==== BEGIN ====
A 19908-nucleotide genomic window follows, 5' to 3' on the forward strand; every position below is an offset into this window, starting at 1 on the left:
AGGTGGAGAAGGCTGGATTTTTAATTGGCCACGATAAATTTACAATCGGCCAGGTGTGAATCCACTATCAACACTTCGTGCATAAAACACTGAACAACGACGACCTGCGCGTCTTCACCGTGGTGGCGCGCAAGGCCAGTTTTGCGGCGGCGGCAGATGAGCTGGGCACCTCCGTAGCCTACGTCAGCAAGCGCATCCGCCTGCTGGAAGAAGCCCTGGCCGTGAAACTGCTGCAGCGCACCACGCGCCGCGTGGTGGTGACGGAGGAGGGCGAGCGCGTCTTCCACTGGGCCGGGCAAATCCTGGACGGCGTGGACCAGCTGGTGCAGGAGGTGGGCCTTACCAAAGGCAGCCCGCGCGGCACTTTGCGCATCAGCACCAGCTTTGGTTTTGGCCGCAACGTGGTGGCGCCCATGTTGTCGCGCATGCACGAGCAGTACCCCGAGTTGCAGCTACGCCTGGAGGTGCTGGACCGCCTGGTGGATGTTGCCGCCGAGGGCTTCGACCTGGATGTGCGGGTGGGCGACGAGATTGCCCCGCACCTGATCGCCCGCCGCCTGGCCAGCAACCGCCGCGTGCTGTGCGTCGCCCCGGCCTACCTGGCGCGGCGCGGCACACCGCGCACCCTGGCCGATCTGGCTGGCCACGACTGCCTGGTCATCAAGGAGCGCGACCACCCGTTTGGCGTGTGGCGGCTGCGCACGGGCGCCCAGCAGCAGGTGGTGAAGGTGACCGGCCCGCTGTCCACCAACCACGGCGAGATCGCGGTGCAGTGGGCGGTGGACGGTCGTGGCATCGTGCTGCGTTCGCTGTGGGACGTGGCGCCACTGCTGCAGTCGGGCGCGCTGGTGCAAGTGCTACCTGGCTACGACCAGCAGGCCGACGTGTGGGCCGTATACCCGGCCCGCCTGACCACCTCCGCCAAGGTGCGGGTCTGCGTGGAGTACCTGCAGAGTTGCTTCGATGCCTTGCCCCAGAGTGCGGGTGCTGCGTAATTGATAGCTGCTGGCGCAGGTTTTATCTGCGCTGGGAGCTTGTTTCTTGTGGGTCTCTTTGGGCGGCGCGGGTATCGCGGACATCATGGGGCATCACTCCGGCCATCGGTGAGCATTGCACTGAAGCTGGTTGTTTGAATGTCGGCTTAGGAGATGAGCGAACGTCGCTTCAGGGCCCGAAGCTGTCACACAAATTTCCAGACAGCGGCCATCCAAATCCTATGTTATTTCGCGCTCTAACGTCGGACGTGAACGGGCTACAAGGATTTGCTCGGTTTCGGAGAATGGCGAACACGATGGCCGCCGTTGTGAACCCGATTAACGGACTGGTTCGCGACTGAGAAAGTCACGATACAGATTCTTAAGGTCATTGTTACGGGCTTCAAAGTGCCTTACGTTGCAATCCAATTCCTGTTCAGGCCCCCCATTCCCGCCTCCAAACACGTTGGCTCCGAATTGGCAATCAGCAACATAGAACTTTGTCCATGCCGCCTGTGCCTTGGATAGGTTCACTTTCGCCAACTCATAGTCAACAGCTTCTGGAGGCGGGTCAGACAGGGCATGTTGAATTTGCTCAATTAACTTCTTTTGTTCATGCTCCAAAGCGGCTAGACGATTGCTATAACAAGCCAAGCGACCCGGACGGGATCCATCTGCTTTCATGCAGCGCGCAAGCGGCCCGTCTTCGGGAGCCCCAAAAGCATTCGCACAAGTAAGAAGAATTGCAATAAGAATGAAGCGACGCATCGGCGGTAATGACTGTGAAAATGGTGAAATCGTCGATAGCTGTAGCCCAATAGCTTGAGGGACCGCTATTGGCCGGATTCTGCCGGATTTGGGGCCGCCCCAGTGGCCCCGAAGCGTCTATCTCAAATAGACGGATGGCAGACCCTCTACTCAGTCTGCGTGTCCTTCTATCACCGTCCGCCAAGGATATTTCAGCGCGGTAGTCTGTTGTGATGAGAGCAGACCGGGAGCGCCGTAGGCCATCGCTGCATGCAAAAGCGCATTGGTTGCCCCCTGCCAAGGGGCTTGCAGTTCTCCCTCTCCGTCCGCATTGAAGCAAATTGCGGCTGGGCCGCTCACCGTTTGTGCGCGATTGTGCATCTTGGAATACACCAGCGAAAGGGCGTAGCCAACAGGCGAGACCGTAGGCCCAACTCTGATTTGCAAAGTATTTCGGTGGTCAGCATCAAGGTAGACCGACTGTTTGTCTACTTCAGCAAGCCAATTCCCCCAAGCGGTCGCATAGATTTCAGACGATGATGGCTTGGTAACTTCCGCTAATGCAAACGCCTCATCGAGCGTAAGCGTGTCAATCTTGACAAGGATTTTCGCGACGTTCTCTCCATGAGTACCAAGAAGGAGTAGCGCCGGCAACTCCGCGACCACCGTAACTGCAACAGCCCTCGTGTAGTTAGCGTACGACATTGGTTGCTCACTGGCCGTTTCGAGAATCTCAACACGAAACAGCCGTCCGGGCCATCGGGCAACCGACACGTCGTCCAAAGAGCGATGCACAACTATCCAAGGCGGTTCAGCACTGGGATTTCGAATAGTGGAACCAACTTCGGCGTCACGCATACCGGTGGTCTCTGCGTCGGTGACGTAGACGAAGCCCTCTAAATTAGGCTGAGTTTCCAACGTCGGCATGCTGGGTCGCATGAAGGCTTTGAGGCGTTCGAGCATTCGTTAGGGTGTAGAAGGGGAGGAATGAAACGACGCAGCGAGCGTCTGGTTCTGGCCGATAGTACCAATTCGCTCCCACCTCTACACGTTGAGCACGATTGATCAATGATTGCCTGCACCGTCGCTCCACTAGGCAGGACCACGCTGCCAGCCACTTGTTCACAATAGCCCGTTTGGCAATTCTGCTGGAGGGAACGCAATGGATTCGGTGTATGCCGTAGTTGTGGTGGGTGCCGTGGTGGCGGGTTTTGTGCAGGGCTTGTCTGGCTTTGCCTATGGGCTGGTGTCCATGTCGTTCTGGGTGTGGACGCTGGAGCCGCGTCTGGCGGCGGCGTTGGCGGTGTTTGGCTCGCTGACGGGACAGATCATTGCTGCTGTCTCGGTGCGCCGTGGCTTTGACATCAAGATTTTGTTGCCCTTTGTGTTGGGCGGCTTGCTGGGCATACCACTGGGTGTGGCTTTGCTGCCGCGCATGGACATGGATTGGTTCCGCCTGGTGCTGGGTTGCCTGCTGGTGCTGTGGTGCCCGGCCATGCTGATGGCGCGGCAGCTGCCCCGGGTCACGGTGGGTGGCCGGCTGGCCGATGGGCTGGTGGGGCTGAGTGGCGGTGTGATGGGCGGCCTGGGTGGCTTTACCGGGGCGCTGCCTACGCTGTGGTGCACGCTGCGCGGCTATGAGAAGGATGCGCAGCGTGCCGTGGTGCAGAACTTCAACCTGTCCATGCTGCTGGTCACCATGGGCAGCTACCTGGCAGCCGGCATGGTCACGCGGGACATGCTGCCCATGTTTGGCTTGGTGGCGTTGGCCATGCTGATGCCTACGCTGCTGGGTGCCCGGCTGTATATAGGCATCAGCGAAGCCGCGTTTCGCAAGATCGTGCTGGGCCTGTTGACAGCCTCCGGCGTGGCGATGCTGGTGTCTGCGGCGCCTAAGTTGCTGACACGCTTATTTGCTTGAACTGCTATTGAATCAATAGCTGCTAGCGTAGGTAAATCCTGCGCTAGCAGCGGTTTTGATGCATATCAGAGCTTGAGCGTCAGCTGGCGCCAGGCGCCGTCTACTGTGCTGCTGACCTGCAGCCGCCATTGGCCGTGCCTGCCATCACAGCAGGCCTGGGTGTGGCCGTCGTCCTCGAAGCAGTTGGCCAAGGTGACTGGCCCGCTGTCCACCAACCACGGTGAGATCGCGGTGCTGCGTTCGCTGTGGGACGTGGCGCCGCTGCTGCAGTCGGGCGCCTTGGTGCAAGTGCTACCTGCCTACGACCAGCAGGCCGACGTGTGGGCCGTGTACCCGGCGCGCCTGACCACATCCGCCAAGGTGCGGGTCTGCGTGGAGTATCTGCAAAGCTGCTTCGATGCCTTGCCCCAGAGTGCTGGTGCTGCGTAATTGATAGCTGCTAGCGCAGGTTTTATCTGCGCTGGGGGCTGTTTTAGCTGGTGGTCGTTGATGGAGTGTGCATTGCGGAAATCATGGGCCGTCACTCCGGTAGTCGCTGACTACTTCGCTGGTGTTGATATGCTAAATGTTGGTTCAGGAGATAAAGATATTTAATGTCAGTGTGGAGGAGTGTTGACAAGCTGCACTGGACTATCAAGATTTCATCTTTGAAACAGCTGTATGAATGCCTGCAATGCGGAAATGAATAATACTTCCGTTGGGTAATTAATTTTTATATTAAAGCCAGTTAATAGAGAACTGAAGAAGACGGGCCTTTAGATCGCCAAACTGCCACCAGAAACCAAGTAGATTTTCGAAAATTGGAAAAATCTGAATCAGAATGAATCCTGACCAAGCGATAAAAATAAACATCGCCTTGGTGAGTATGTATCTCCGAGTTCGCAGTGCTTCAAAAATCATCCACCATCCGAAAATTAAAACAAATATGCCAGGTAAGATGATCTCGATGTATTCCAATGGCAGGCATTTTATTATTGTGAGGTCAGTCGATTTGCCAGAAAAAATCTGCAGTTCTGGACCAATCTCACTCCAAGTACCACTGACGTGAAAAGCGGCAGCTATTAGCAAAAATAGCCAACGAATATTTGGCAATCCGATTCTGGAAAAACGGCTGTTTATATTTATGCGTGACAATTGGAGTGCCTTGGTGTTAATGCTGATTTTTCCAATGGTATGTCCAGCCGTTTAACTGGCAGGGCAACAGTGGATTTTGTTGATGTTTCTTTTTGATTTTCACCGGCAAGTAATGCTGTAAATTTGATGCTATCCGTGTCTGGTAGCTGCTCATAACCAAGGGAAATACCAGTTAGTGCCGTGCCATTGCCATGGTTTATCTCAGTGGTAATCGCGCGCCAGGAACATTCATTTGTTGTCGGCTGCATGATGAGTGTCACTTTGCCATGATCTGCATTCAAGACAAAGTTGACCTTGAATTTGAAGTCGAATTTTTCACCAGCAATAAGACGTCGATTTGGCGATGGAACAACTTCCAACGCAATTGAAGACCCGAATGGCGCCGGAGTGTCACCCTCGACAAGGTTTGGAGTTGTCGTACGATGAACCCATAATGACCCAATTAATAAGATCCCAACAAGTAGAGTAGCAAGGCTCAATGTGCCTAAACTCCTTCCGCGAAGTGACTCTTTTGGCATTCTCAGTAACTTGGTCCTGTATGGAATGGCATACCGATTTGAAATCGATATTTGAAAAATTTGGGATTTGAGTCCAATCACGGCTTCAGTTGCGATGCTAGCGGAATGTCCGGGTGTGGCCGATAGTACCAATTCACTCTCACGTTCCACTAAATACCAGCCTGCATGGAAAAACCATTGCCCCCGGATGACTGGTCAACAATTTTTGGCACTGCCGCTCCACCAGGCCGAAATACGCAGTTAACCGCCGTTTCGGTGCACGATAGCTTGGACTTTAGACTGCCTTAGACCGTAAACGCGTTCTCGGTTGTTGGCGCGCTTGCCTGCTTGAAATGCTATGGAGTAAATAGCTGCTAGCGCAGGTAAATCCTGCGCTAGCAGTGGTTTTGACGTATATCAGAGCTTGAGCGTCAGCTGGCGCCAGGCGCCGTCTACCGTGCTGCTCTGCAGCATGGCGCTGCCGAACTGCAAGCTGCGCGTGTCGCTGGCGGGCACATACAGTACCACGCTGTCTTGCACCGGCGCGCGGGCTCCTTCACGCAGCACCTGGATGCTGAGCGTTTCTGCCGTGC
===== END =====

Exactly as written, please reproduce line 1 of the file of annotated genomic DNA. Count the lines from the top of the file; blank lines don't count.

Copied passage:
A 19908-nucleotide genomic window follows, 5' to 3' on the forward strand; every position below is an offset into this window, starting at 1 on the left: